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Was James Buchanan a natural born citizen?

James Buchanan

President Buchanan

Well of course he was, being born in the United States, in a log cabin no less! But was his father a citizen?

James Buchanan, Sr. was an Irish immigrant who arrived in the United States in 1783, between the American Revolution and the ratification of the US Constitution. James Buchanan, Jr. (the president) was born in 1791. If the father were a US Citizen, he would have to have been naturalized either in Pennsylvania before ratification of the Constitution or between March 26, 1790 (the date of the first federal naturalization act) and the birth of his son James on April 21, 1791.

The Pennsylvania Constitution, adopted September 28, 1776 provided for naturalization of aliens , meaning that Buchanan, Sr. could have been naturalized. But was he?

Every foreigner of good character who comes to settle in this state, having first taken an oath or affirmation of allegiance to the same, may purchase, or by other just means acquire, hold, and transfer land or other real estate; and after one year’s residence, shall be deemed a free denizen thereof, and entitled to all the rights of a natural born subject of this state, except that he shall not be capable of being elected a representative until after two years residence.

The names of persons who took the oath of allegiance to the state of Pennsylvania have been published. I reviewed Westcott, Thompson. Names Of Persons Who Took The Oath Of Allegiance To The State Of Pennsylvania Between The Years 1777 And 1789 : With A History Of The “Test Laws” Of Pennsylvania. Baltimore, MD, USA: Genealogical Pub. Co., 1965. (reprint). Available through Ancestry.com. No Buchanan’s whatever! (I looked at every name that started “BUC”.)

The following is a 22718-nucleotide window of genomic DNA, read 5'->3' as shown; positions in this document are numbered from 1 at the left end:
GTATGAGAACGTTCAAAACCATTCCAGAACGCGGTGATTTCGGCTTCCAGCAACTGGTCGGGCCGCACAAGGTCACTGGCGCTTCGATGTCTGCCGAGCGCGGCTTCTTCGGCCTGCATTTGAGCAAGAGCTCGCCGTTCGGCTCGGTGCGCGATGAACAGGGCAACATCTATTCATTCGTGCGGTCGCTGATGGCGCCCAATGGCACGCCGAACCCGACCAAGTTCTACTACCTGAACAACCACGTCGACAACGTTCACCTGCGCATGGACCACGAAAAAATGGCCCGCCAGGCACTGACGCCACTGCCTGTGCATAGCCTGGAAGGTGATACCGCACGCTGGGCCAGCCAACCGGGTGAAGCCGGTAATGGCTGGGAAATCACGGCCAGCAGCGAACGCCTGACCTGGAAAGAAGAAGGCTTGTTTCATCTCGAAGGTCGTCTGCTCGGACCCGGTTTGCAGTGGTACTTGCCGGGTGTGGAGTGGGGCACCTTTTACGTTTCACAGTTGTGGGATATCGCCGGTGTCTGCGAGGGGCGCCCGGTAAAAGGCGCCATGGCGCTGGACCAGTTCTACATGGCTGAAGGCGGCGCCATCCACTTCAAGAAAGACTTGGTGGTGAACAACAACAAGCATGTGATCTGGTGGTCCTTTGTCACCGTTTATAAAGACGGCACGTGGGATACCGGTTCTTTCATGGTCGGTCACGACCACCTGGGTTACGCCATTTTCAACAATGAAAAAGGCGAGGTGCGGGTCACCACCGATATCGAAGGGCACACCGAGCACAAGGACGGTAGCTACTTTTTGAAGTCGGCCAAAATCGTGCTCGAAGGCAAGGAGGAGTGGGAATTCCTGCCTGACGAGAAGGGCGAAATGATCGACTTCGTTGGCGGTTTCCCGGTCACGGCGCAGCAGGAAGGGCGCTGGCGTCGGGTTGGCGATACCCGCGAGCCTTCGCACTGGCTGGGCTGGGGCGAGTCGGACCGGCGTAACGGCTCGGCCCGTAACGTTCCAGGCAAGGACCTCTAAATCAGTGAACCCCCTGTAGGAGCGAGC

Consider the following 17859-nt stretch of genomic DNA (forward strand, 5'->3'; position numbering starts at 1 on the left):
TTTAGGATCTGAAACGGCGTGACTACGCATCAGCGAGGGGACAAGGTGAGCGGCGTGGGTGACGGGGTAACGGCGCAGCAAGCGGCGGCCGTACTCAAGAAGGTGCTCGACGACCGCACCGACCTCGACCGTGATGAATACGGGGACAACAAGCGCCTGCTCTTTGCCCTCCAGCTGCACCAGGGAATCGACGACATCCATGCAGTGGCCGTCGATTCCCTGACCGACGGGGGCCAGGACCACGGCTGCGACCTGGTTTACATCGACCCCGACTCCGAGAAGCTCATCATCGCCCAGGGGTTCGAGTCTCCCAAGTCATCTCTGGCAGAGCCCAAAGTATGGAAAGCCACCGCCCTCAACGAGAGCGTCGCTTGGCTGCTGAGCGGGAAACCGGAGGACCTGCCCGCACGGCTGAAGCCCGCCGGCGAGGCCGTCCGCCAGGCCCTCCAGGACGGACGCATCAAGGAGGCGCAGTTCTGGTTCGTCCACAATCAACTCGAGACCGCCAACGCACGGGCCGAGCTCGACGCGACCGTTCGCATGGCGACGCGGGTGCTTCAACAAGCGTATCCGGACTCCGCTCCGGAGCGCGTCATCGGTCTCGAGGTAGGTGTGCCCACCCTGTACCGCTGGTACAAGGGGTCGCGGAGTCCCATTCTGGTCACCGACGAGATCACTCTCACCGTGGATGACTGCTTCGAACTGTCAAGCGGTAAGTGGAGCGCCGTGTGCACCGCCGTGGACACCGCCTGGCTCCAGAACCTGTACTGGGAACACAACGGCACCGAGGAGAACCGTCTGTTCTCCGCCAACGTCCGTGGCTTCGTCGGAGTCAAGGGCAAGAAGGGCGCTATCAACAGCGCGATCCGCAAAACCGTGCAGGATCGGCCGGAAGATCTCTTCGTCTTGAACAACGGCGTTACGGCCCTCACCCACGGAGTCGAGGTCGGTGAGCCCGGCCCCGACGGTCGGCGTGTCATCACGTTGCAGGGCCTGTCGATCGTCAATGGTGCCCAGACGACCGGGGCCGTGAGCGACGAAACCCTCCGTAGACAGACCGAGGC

After the 1790 federal act,  individuals could go before any court of record in any county, state or federal jurisdiction.   They could apply in Federal District or Circuit Courts (National Archives) or before the State Supreme Court (Pennsylvania State Archives).  Therefore, if an individual was not naturalized in a county court one may need to check these alternate sources.  The law also allowed any court within the county to confer citizenship.  After an application for citizenship was filed, there was a waiting period while the court determined the good character of the applicant.

The argument is made that under the Treaty of Paris between the United States and Great Britain (September 4, 1783 with reference to the Provisional Articles signed November 30, 1782)  “colonists chose to be United States citizens and by virtue of the Treaty, Great Britain recognized those former subjects as United States citizens. This is certainly not the case. The decision in Inglis v. Trustees of Sailor’s Snug Harbor, 3 Pet. 99, 157 said: rather the treaty “ought to be co construed, as that each government should be finally deemed entitled to the allegiance of those who were at that time adhering to it.” It does not seem to me that someone arriving as the deal was being done should be considered an adherent to the United States and be excused from taking the oath required of all other foreigners. It must be said that the Americans agreed that those who were active in the Revolution before the Treaty of Peace were ipso facto citizens. But Buchanan Sr. arrived after the provisional peace accords were signed, and perhaps even after the Treaty of 1783. If someone would like to make an argument either way, I would like to see it.

I need to do more research, but the citizenship of Buchanan’s father at the time of the President’s birth is looking doubtful. Of course rather than prove a negative, the best approach would be to find out if and when he did naturalize.

12 Responses to Was James Buchanan a natural born citizen?

  1. avatar
    Scott Brown June 8, 2010 at 12:05 am #

    The ratification of the Constitution in 1788 made all citizens of states, citizens of the US with no formal naturalization necessary. While the Buchanan’s may have arrived after the treaty was signed, they were citizens of the state of Pennsylvania at the time the Constitution was ratified; therefore making Buchanan Sr. a US Citizen (his mother was born in Pennsylvania) and when Buchanan Jr. was born 3 years later on US Soil, both parents were also US Citizens making him a NBC and unlike Obama, eligible to be POTUS.

  2. avatar
    Dr. Conspiracy June 8, 2010 at 12:34 am #